Biden’s Amnesty Bill

Every illegal immigrant would have a path to citizenship.

WaPo (“Biden to propose overhaul of immigration laws on first day in office“):

President-elect Joe Biden will roll out a sweeping overhaul of the nation’s immigration laws the day he is inaugurated, including an eight-year pathway to citizenship for immigrants without legal status and an expansion of refugee admissions, along with an enforcement plan that deploys technology to patrol the border.

Biden’s legislative proposal, which will be sent to Congress on Wednesday, also includes a heavy focus on addressing the root causes of migration from Central America, a key part of Biden’s foreign policy portfolio when he served as vice president.

The centerpiece of the plan from Biden and Vice President-elect Kamala D. Harris is the eight-year pathway, which would put millions of qualifying immigrants in a temporary status for five years and then grant them a green card once they meet certain requirements such as a background check and payment of taxes. They would be able to apply for citizenship three years later.

To qualify, immigrants must have been in the United States as of Jan. 1, a move meant to blunt any rush to the border.

Beneficiaries of the Deferred Action for Childhood Arrivals — which granted key protections for “dreamers” — and the temporary protected status program for migrants from disaster-ravaged nations could apply for a green card immediately. The details were described by transition officials who spoke on the condition of anonymity because they were not authorized to speak publicly.

The president-elect’s plan has been met with praise from pro-immigration advocates and Democratic lawmakers who have toiled to overhaul the immigration system for decades. But it also comes at a time when the Republican Party, led by President Trump, has shifted far rightward on immigration, complicating efforts at a deal that can get enough GOP support.

I don’t know what “enough GOP support” means here. Assuming all 50 Senators caucusing with Democrats go along, they have a majority. If it means “enough to avoid a filibuster,” I would be skeptical, indeed.

The plan would effectively amount to amnesty for everyone who broke our immigration laws to get here, unless they can be proven to have broken other laws (in which case one presumes they would just remain in the shadows rather than apply for legal status). That would, yet again, be a slap in the face to those who waited years to get here legally but may beat the alternatives, given the logistics of rounding up and deporting tens of millions of illegal immigrants.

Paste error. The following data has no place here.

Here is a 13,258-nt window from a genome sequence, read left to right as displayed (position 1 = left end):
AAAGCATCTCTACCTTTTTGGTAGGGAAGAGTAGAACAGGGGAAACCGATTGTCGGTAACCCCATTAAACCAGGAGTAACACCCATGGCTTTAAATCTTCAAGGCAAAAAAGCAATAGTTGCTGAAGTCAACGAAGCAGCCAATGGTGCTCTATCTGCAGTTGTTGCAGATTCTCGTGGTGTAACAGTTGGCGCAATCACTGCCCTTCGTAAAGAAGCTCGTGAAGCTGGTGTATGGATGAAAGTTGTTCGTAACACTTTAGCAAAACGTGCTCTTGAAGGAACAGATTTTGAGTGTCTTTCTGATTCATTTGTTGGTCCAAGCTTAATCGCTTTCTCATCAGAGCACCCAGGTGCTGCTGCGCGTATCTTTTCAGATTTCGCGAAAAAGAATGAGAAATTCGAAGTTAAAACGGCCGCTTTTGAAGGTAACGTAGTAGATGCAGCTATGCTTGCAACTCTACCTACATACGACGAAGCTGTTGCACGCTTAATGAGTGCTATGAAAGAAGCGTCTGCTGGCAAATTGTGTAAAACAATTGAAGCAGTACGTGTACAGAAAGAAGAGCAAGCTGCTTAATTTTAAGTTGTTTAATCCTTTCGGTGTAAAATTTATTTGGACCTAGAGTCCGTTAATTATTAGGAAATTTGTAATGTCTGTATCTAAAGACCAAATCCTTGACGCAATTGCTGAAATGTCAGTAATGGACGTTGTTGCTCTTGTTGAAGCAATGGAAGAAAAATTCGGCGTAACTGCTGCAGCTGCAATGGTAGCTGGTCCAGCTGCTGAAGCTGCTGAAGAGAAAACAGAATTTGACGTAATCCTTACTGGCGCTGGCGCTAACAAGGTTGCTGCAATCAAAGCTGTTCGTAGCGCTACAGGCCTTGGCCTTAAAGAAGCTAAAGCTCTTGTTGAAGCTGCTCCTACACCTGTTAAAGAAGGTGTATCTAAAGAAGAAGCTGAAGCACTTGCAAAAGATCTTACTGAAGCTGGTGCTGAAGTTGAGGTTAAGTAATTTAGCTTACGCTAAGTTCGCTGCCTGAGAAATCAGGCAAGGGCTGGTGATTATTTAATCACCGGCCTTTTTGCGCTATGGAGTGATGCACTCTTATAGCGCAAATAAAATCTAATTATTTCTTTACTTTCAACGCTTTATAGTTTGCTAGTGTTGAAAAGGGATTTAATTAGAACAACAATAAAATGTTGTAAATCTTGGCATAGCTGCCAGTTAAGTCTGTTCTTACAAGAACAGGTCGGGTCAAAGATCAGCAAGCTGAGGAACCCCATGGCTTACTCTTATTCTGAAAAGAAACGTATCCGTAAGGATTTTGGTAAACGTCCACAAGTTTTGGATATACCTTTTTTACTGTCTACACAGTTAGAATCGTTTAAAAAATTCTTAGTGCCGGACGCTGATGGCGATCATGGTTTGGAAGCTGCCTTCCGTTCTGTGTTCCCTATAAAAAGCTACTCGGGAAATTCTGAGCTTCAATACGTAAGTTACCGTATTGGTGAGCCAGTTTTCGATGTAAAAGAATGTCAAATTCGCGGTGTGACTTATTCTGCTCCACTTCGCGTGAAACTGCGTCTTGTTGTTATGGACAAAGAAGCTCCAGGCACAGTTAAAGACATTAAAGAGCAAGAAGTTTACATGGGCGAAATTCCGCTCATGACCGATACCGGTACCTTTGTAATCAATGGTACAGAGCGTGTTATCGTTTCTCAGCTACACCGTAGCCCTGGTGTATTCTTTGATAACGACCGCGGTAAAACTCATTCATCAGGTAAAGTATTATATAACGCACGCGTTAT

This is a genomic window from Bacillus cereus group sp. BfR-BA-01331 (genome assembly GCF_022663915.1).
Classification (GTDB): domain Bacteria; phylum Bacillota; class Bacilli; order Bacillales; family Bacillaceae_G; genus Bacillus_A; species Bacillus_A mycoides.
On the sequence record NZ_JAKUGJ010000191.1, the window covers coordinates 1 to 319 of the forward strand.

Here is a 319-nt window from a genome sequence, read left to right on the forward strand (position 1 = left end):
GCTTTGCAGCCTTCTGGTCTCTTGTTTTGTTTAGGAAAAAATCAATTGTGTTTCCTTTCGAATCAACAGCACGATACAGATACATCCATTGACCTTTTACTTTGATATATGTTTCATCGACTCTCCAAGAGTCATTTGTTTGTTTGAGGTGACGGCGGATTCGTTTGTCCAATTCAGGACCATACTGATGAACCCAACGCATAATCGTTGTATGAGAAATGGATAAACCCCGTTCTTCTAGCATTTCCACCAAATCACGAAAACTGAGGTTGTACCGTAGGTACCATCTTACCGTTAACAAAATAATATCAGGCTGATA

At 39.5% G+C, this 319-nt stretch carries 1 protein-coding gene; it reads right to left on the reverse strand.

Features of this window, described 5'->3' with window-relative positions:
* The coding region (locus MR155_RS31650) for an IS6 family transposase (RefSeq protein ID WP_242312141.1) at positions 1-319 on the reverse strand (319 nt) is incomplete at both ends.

Cynically, this would doubtless mean tens of millions of new Democratic voters in the 2030 elections. I can’t imagine a lot of opposition from Biden’s party to it on that basis alone.

FILED UNDER: Borders and Immigration, Joe Biden, US Politics
James Joyner
About James Joyner
James Joyner is Professor and Department Head of Security Studies at Marine Corps University's Command and Staff College and a nonresident senior fellow at the Scowcroft Center for Strategy and Security at the Atlantic Council. He's a former Army officer and Desert Storm vet. Views expressed here are his own. Follow James on Twitter @DrJJoyner.

Comments

  1. SKI says:

    Missing from the above: substantive analysis of whether it is the right policy.

    Maybe you should rethink the name of the website, James. This is very inside-the-beltway thinking. All the politics, almost none of the policy.

    15
  2. James Joyner says:

    @SKI:

    Missing from the above: substantive analysis of whether it is the right policy.

    I am not, nor do I claim to be, an expert on immigration policy. Regardless, the longest of the three paragraphs of commentary is about whether this is the right policy. I see it as a tradeoff between bad choices and don’t know that I know whether the horrible moral hazard yet another amnesty yields is overcome by the lack of better alternatives.

    2
  3. MarkedMan says:

    I learned everything I needed to know about what US immigration laws are for when I got my first food service job at the ripe old age of 15, at a restaurant/night club controlled by the Greek mob on the South Side of Chicago. I was walking from business to business trying to find someone who would hire a 15 year old when I came to them. All they asked was, “Can you start right away?” I gradually learned what had happened, mere hours before I walked through the door. The bus staff and dishwashers were all illegal immigrants from Latin America. The cooks were all illegal immigrant draft dodgers from Greece. The Spanish speaking contingent found out the house was skimming their tips and demanded what was due them. The owners used the Federal Immigration Police as they were intended. They called an all hands on deck meeting of the Latin Americans, promising to resolve the issue fairly. They told the illegal Greek immigrants to stay home. Then they arranged with the Feds to be waiting to arrest the Latinos as soon as they walked through the door.

    That’s what our immigration policy is. A way for farmers and factory owners to get hard working people who can be treated as second class citizens or worse. And a government organization whose primary function is to help employers screw low paid workers.

    35
  4. drj says:

    I’d offer the GOP a choice, either:

    * stop bitching about illegal immigrants; or
    * get behind meaningful punishments for people/organizations employing illegal immigrants